As seasons change and holidays approach I often notice the signs or omens if you will of their arrival.
Take Halloween for example. You can drive down the street and notice a few houses with decorations in the lawn or in their front windows. In some office buildings decorations have been set up and pictures from Halloweens’ past have been placed on display.
Let us not forget our local retailers. You cannot help but notice the stockpile of snack-size candies, costumes and festive decor. Some groups run haunted houses and hold costume theme dances, all in good spirits, fun and celebration of the spooky holiday.
I would have to say my kick off for Halloween is scary movies. I was very young, 10 maybe 11, when I started watching them.
I remember getting up late one October night and sneaking into the living room. I turned on the satellite and began to watch a movie. At the time I had no idea what that movie was but rest assured I knew if my mom woke up and found me, I would probably be running for my life too that night.
I sat in front of the TV with the volume turned low and watched as a masked man tore through a house looking for a girl. What scared me and oddly drew me in more was the fact that this masked killer was slow and methodical. Each step was well planned. No wasted time or energy.
I had already seen “Friday the 13th” and “Nightmare on Elm Street,” and knew Freddy and Jason quite well.
So there I was with a blanket clutched tightly in my hands and eyes glued to the TV. As the movie went on I would cover my eyes and peek through my fingers, afraid to watch but determined not to miss the good parts.
The killer was right there, the girl was screaming and fighting back, but the masked man kept coming. Nothing could stop him.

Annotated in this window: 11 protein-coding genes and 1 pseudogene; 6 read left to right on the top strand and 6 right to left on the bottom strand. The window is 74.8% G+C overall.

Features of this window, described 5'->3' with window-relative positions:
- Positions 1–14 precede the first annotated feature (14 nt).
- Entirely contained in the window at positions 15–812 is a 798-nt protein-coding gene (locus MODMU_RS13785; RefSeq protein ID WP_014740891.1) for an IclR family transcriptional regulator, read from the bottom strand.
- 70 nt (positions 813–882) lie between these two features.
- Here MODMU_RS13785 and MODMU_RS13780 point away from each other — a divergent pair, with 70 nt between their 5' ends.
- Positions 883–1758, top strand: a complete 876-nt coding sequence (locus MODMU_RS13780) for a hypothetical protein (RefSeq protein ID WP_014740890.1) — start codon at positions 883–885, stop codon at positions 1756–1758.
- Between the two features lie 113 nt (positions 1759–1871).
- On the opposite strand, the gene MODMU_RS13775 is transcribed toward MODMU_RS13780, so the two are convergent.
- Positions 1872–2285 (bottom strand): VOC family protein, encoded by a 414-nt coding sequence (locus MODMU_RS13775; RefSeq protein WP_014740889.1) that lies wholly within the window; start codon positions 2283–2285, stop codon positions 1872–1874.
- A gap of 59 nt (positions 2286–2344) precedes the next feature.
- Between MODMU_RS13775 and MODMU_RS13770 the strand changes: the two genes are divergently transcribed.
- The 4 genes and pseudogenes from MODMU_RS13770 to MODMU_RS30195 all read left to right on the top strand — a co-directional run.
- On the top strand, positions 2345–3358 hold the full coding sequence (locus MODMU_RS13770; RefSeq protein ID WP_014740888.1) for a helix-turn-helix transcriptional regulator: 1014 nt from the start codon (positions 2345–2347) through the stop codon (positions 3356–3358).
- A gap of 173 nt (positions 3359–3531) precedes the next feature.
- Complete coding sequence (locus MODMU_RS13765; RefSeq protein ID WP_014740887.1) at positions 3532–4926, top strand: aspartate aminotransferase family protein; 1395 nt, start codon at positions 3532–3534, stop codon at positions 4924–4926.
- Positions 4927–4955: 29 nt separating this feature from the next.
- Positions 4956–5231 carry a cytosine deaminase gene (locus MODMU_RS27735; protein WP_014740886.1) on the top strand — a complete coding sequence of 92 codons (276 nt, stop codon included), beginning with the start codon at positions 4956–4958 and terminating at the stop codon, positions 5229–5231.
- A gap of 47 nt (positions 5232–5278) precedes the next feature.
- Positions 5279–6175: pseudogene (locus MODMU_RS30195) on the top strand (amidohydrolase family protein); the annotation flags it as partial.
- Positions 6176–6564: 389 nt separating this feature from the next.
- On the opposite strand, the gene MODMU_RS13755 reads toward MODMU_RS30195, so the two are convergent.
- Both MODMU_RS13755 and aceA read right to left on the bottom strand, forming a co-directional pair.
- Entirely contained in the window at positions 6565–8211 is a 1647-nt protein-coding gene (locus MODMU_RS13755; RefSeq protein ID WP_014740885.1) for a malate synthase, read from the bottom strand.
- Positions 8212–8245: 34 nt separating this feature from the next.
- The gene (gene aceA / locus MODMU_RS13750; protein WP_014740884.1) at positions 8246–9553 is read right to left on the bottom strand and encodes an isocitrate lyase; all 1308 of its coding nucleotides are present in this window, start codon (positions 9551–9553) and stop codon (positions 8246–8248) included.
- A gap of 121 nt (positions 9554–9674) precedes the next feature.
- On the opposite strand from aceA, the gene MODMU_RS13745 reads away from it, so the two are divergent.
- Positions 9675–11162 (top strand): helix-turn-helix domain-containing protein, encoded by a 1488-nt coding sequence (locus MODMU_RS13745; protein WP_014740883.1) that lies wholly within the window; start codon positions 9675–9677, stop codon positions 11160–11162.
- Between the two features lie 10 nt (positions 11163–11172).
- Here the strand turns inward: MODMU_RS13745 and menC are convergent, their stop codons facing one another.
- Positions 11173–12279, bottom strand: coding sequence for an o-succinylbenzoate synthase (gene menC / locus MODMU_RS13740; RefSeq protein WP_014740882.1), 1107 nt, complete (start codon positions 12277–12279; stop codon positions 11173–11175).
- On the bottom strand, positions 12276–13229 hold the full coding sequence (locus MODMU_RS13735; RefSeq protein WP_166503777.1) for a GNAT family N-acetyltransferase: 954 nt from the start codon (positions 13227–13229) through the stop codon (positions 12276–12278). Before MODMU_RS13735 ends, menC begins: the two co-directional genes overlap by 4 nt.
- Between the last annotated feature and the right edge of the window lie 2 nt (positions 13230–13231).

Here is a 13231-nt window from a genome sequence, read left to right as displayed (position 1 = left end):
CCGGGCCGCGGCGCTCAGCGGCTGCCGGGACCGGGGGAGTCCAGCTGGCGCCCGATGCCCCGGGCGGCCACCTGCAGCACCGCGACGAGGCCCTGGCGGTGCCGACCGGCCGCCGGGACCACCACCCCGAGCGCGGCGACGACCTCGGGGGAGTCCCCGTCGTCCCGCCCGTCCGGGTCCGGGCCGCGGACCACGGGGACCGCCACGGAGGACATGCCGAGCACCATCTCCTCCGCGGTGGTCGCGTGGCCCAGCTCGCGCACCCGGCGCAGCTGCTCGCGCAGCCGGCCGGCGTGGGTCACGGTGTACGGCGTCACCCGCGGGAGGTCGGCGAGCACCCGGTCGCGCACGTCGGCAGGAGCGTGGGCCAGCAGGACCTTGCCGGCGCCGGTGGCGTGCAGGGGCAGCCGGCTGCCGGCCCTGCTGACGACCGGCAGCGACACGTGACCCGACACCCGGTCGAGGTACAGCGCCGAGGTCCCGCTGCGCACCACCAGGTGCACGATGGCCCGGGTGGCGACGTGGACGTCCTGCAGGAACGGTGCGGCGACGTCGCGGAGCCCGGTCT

Then just as all seemed lost, a gunshot rang out, then another. And the masked man fell out of the second story window. He lay there motionless, dead, I presumed.
As the commotion and panic slowly went away, a man looked out the window and the masked man was gone. Not a trace. He just vanished. And then a creepy song began to play.
That movie sent chills down my spine and if you have not guessed it yet it was John Carpenter’s “Halloween.” I thought at that moment no one could be scarier then Michael Myers.
Of course that particular night I was proven wrong.
As I watched the credits roll and awaited the next movie I saw a figure out of the corner of my eye. I did not look because that irrational fear part of my brain had kicked into full overdrive and I was certain it is Michael Myers.
I could have only been so lucky.
As I turned my head I saw my mom, who was looking down on me with eyes that could melt steel and freeze water all at the same time.
Without a blink, she asked what I thought I was doing and why I was out of bed. I know now that was a trap question designed only to provoke a programmed response further incriminating me. But then all I knew was you do not lie to your parents and I responded, “I watched this movie with a guy that stabbed this lady and got shot and now he’s’ gone.”
Thinking back, I would have killed for the gift of gab I possess now. That conversation might have gone more like “I was watching cartoons,” or, “It was a show about the Bible.”
Let’s just say that particular night I went to bed with a double whammy, certain that out of the darkness a killer was going to get me and at dawn a mother was going to punish me.
Thomas Garcia writes for the Quay County Sun. Contact him at: